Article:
RESIDENTS have spoken of their frustration after developers lodged plans to build houses on ancient farm fields on the edge of a market town despite already having had proposals at the site rejected.

A year after Hambleton District Council refused planning permission for 34 houses on agricultural land beside The Holmes park and Cod Beck river off Stockton Road in Thirsk, and just months after an appeal over the proposal was dismissed by a government inspector, a revised scheme to develop the site has been submitted to the council.

Agents for the developers said in rejecting the appeal the inspector had confirmed the site, which is believed to have been in agricultural use for at least 1,000 years, is “a suitable location for new housing”.

One reason the appeal was dismissed on was heritage grounds, with the Inspector considering the benefits of the scheme would not outweigh the less than substantial harm to the Thirsk and Sowerby Conservation Area.

In documents submitted with the latest application, agents said the the area to be developed had been reduced so all new buildings would be outside the conservation area, leading to the number of homes on the site being halved to 17 and the southern part of the site becoming “an extensive area of open space”, leading to Cod Beck.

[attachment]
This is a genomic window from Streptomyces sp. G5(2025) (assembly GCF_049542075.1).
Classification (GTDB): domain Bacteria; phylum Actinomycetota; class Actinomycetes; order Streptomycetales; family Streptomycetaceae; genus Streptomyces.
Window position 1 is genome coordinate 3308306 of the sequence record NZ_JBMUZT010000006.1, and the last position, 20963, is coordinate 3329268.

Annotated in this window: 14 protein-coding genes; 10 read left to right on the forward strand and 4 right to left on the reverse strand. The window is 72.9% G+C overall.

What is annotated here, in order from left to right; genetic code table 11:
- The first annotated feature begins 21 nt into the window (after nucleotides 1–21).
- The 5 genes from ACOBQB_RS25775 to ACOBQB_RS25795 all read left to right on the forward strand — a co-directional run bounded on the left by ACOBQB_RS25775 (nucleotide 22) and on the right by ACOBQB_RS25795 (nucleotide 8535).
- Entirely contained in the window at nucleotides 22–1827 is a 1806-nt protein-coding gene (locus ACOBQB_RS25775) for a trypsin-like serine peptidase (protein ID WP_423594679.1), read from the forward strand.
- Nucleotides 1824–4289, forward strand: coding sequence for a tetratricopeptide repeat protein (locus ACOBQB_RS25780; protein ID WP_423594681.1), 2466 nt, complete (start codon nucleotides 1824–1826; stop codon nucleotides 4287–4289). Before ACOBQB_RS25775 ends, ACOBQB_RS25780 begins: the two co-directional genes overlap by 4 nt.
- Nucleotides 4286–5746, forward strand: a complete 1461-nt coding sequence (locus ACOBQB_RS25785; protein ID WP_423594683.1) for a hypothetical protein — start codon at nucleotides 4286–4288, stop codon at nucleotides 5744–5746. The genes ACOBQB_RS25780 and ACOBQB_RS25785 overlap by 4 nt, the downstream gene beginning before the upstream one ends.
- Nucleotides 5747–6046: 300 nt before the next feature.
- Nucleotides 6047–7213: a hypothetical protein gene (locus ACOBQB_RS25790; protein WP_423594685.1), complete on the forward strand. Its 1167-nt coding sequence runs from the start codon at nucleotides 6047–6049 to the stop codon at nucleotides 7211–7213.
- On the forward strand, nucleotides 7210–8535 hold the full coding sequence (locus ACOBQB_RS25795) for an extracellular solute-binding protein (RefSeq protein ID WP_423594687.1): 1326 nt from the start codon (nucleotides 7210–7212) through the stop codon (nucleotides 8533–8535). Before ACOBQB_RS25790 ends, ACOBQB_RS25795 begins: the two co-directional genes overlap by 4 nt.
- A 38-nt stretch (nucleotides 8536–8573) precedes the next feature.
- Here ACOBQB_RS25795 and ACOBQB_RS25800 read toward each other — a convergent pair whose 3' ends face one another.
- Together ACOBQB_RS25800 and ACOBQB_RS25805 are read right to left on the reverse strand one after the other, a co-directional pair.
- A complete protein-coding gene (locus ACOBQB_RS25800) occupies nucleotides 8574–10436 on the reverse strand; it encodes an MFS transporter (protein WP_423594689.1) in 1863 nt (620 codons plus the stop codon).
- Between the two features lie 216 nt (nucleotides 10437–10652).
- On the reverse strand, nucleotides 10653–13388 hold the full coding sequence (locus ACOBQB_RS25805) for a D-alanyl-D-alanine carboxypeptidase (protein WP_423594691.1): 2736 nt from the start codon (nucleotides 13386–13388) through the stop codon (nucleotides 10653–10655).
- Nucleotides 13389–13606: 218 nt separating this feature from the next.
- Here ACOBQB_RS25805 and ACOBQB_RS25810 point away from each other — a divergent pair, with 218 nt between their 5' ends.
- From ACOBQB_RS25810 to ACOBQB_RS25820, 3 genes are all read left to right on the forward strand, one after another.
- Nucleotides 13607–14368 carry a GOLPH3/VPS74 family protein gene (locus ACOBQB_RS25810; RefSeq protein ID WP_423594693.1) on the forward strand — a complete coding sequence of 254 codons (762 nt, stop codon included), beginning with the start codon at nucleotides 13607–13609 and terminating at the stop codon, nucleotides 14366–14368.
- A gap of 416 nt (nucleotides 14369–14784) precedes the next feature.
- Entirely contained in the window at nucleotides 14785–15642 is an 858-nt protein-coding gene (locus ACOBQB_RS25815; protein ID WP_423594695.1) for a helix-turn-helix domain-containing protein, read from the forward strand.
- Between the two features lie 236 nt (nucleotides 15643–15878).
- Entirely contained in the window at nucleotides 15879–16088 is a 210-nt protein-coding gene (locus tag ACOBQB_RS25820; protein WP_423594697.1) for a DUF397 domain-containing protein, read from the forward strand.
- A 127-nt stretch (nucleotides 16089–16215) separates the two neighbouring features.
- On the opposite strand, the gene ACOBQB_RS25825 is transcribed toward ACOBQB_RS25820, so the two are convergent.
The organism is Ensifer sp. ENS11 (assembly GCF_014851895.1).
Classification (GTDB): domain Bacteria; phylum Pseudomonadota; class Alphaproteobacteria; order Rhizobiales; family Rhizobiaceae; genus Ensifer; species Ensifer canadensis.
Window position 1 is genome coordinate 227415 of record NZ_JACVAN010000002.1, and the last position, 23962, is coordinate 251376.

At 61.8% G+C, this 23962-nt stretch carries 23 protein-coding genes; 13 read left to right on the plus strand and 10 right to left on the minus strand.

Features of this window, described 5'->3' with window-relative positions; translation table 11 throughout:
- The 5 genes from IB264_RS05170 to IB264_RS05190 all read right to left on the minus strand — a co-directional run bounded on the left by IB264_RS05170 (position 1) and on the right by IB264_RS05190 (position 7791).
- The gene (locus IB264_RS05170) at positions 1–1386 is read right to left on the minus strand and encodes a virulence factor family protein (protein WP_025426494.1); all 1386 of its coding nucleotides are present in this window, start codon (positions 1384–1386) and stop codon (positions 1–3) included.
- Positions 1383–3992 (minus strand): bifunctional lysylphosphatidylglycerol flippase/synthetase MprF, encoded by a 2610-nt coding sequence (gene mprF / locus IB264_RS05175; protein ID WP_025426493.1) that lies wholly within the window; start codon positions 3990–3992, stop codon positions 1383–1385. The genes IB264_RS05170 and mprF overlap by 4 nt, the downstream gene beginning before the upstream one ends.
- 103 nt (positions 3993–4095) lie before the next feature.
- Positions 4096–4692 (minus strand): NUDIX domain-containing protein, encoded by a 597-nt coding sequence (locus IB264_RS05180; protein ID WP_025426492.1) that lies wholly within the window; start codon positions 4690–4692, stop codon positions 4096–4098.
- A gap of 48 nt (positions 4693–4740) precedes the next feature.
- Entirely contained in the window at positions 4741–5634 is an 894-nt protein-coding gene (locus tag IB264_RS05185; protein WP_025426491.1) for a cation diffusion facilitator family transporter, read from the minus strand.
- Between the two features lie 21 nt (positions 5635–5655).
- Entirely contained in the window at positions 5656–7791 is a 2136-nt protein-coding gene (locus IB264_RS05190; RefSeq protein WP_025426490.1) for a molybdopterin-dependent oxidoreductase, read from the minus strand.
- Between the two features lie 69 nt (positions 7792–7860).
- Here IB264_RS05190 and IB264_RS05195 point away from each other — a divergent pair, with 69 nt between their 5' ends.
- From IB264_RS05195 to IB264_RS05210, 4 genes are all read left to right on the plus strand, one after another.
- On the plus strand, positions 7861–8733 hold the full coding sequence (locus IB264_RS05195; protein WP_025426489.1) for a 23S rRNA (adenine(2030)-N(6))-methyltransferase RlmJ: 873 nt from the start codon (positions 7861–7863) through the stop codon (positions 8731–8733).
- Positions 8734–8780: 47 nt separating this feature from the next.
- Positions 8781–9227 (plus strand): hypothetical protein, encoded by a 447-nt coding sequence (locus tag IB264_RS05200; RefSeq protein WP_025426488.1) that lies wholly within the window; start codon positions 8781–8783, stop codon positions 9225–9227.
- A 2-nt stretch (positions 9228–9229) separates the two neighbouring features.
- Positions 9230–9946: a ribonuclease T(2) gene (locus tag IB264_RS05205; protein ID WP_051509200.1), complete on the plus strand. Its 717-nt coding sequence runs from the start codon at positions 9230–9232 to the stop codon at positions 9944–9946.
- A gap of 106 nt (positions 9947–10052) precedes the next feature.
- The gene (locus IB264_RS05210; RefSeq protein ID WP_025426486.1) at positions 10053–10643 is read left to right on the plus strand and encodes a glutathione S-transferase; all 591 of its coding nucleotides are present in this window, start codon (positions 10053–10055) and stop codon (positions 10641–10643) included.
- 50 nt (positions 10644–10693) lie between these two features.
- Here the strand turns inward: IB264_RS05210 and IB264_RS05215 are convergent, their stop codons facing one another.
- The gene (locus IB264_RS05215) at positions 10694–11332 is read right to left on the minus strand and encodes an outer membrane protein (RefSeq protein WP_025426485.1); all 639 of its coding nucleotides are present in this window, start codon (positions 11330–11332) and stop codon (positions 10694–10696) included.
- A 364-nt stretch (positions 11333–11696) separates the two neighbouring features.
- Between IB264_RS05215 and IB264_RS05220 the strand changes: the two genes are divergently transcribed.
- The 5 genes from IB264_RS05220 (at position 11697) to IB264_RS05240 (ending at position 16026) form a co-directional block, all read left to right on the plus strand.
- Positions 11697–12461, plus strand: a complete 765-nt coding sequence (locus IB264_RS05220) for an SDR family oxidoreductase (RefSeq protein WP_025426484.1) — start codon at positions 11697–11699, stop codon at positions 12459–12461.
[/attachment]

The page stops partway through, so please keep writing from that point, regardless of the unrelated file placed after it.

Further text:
An agent for the developers said the revised plans represented an opportunity for “a residential development which sits harmoniously within its surroundings”.

He said the proposed development would provide “a positive edge to the open space, activating the eastern edge of The Holmes and the area surrounding Cod Beck, making it a more accessible and safer green space for new and existing residents of Thirsk”.

The agent added: “The proposed development has responded to council and heritage comments, by ensuring there is no built form within the conservation area, and the development’s staggered edge condition reflects the conservation areas character areas of Old Thirsk and The Holmes.”

Within days of the latest plans being lodged residents highlighted their objections to the council.

One objector, Janet Bramhall, said there would be no schools, employment, shops or medical facilities and very little public transport in the area for people to access.

She said: “Proposals to build on this site have already been refused at least twice, the same reasons for turning down those applications still apply, even though this is for a smaller area and less properties.

“Although the new area is not within the existing flood zones it will still decrease the amount of open land which is able to absorb rain and prevent flooding.”

Another objector, Charles Torkington, said there was “no viable necessity for such development other than purely financial gain for the landowner and associated building companies.”